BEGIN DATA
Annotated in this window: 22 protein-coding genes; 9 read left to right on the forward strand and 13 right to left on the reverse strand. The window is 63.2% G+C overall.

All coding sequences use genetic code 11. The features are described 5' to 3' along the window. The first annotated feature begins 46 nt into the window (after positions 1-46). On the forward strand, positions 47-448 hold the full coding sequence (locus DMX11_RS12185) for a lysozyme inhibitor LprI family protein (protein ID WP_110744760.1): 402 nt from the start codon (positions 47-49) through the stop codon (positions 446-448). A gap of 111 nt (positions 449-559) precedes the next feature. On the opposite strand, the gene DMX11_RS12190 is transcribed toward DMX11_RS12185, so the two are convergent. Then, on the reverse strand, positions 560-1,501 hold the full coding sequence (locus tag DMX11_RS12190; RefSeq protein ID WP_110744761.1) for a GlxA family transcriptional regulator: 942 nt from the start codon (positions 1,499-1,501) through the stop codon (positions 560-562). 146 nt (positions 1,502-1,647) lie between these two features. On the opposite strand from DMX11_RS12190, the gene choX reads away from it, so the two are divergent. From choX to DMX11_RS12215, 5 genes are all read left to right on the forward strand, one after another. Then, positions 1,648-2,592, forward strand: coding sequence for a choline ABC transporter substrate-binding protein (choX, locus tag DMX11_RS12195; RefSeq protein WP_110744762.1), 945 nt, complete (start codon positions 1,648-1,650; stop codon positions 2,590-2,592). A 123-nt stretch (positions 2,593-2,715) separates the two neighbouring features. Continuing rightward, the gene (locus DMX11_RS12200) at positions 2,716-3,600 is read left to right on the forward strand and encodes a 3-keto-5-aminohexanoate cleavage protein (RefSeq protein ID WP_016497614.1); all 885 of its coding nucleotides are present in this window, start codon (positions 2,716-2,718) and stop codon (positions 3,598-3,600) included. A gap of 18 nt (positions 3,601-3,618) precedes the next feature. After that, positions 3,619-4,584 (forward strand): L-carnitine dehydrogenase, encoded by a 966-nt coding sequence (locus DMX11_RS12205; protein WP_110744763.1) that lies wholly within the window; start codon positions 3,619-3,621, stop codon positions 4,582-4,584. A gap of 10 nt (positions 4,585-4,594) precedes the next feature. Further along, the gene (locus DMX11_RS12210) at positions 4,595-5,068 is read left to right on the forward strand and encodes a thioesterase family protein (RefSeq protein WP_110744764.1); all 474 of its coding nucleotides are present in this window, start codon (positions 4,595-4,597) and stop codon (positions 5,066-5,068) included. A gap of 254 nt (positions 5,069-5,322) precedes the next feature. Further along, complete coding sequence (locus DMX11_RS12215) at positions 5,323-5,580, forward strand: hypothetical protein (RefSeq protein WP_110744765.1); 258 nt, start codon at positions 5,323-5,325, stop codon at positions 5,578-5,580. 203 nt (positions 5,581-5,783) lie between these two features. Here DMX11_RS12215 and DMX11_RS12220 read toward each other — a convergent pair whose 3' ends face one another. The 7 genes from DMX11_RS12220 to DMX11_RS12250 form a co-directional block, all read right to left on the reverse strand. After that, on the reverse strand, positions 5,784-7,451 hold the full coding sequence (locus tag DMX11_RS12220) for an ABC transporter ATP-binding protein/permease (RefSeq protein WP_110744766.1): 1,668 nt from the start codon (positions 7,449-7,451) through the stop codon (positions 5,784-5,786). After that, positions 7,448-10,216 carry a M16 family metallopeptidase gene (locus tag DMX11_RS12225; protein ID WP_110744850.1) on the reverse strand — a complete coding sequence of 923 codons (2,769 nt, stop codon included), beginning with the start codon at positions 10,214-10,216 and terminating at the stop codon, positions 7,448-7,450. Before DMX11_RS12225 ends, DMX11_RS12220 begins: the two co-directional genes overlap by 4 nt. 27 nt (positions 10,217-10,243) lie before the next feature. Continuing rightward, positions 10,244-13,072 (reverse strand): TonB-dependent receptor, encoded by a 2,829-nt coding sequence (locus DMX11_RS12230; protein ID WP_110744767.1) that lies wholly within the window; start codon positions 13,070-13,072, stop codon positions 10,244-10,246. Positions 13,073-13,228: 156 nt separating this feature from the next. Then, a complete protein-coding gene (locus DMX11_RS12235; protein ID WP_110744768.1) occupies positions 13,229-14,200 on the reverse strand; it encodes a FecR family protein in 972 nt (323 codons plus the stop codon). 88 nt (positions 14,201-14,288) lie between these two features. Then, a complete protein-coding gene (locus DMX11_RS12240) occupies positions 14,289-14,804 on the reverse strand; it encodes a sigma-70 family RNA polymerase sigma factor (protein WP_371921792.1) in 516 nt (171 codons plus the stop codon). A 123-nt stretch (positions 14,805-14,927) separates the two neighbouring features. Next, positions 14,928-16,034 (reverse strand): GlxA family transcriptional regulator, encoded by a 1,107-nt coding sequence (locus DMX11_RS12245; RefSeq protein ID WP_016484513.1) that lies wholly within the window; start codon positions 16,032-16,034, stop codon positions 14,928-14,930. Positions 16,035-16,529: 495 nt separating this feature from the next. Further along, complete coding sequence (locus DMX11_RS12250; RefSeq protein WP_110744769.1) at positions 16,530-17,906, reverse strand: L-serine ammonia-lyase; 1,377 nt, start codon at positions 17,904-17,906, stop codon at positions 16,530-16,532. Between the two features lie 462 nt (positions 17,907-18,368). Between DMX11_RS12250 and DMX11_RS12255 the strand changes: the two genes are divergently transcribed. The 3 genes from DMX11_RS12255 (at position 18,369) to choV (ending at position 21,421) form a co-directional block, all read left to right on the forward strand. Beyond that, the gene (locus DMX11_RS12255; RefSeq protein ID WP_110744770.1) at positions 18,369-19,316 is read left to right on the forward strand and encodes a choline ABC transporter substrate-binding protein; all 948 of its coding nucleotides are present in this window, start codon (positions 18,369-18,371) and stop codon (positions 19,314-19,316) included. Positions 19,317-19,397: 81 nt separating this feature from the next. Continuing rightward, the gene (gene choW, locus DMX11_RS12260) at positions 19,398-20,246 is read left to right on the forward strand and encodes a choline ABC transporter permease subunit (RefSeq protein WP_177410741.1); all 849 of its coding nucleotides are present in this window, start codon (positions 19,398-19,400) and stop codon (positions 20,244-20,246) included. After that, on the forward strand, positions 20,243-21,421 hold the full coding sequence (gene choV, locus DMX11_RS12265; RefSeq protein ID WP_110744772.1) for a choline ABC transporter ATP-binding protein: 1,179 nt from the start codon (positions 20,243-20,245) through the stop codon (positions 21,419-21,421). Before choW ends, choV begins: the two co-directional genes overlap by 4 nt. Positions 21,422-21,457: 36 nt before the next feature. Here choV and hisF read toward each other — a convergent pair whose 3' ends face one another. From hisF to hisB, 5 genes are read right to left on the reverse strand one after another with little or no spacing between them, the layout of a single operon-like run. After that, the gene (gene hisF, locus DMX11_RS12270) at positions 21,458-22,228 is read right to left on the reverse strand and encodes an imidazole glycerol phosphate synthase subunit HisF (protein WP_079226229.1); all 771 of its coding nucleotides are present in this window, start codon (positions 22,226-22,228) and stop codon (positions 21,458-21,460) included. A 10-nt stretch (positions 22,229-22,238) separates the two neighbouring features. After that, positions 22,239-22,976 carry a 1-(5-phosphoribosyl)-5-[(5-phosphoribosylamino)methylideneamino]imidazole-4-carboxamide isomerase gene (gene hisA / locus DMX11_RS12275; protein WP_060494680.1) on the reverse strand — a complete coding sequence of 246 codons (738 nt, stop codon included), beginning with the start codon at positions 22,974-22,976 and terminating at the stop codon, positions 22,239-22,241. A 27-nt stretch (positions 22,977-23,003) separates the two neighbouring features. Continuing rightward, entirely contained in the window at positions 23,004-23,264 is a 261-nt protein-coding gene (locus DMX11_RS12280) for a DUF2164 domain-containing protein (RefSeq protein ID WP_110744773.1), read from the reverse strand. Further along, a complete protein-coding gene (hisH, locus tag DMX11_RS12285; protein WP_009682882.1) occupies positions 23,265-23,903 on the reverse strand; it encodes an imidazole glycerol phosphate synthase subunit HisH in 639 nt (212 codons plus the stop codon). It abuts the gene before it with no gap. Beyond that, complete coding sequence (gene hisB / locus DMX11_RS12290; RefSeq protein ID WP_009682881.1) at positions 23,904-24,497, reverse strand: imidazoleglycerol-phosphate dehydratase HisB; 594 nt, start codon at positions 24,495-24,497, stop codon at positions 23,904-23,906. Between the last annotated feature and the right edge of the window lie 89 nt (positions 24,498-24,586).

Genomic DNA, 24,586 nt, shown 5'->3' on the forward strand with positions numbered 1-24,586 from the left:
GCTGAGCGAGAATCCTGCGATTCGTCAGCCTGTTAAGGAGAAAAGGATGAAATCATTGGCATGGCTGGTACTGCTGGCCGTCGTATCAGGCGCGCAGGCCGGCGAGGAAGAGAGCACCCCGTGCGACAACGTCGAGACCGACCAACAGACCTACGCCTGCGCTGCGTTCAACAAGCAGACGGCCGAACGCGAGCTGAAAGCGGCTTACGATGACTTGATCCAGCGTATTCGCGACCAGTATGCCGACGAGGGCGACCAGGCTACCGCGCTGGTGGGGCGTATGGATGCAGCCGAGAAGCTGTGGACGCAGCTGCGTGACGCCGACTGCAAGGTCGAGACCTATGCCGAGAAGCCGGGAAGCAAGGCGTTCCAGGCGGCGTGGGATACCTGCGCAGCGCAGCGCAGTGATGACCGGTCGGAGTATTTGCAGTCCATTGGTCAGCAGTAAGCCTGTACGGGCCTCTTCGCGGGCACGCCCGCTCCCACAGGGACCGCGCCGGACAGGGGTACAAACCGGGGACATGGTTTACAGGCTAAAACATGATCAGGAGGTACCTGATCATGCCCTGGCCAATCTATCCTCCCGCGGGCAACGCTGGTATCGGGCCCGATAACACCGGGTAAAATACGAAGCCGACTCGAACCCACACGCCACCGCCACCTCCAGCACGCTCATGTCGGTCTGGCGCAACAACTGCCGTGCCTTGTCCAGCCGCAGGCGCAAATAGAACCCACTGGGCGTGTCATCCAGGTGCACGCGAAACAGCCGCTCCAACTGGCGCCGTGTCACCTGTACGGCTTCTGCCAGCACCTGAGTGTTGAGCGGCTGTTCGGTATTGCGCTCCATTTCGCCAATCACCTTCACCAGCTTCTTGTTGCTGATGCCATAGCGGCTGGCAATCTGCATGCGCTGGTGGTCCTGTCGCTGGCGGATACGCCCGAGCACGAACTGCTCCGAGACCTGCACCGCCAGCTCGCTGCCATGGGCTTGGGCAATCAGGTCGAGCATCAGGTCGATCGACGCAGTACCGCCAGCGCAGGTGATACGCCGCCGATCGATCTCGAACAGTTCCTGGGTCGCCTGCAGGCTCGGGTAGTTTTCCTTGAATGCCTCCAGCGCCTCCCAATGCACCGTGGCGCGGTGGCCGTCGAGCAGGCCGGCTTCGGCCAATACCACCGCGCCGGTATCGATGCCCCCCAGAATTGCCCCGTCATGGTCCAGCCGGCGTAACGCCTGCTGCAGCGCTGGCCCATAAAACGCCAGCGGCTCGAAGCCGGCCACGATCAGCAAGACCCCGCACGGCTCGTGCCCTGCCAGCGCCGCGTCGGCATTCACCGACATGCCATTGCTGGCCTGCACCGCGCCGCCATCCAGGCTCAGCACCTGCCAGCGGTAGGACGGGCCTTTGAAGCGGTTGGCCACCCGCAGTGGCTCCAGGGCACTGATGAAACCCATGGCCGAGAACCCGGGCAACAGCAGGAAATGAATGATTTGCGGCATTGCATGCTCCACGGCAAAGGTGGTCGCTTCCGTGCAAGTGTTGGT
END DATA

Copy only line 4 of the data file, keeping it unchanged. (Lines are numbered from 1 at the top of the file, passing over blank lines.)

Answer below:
GCTGAGCGAGAATCCTGCGATTCGTCAGCCTGTTAAGGAGAAAAGGATGAAATCATTGGCATGGCTGGTACTGCTGGCCGTCGTATCAGGCGCGCAGGCCGGCGAGGAAGAGAGCACCCCGTGCGACAACGTCGAGACCGACCAACAGACCTACGCCTGCGCTGCGTTCAACAAGCAGACGGCCGAACGCGAGCTGAAAGCGGCTTACGATGACTTGATCCAGCGTATTCGCGACCAGTATGCCGACGAGGGCGACCAGGCTACCGCGCTGGTGGGGCGTATGGATGCAGCCGAGAAGCTGTGGACGCAGCTGCGTGACGCCGACTGCAAGGTCGAGACCTATGCCGAGAAGCCGGGAAGCAAGGCGTTCCAGGCGGCGTGGGATACCTGCGCAGCGCAGCGCAGTGATGACCGGTCGGAGTATTTGCAGTCCATTGGTCAGCAGTAAGCCTGTACGGGCCTCTTCGCGGGCACGCCCGCTCCCACAGGGACCGCGCCGGACAGGGGTACAAACCGGGGACATGGTTTACAGGCTAAAACATGATCAGGAGGTACCTGATCATGCCCTGGCCAATCTATCCTCCCGCGGGCAACGCTGGTATCGGGCCCGATAACACCGGGTAAAATACGAAGCCGACTCGAACCCACACGCCACCGCCACCTCCAGCACGCTCATGTCGGTCTGGCGCAACAACTGCCGTGCCTTGTCCAGCCGCAGGCGCAAATAGAACCCACTGGGCGTGTCATCCAGGTGCACGCGAAACAGCCGCTCCAACTGGCGCCGTGTCACCTGTACGGCTTCTGCCAGCACCTGAGTGTTGAGCGGCTGTTCGGTATTGCGCTCCATTTCGCCAATCACCTTCACCAGCTTCTTGTTGCTGATGCCATAGCGGCTGGCAATCTGCATGCGCTGGTGGTCCTGTCGCTGGCGGATACGCCCGAGCACGAACTGCTCCGAGACCTGCACCGCCAGCTCGCTGCCATGGGCTTGGGCAATCAGGTCGAGCATCAGGTCGATCGACGCAGTACCGCCAGCGCAGGTGATACGCCGCCGATCGATCTCGAACAGTTCCTGGGTCGCCTGCAGGCTCGGGTAGTTTTCCTTGAATGCCTCCAGCGCCTCCCAATGCACCGTGGCGCGGTGGCCGTCGAGCAGGCCGGCTTCGGCCAATACCACCGCGCCGGTATCGATGCCCCCCAGAATTGCCCCGTCATGGTCCAGCCGGCGTAACGCCTGCTGCAGCGCTGGCCCATAAAACGCCAGCGGCTCGAAGCCGGCCACGATCAGCAAGACCCCGCACGGCTCGTGCCCTGCCAGCGCCGCGTCGGCATTCACCGACATGCCATTGCTGGCCTGCACCGCGCCGCCATCCAGGCTCAGCACCTGCCAGCGGTAGGACGGGCCTTTGAAGCGGTTGGCCACCCGCAGTGGCTCCAGGGCACTGATGAAACCCATGGCCGAGAACCCGGGCAACAGCAGGAAATGAATGATTTGCGGCATTGCATGCTCCACGGCAAAGGTGGTCGCTTCCGTGCAAGTGTTGGT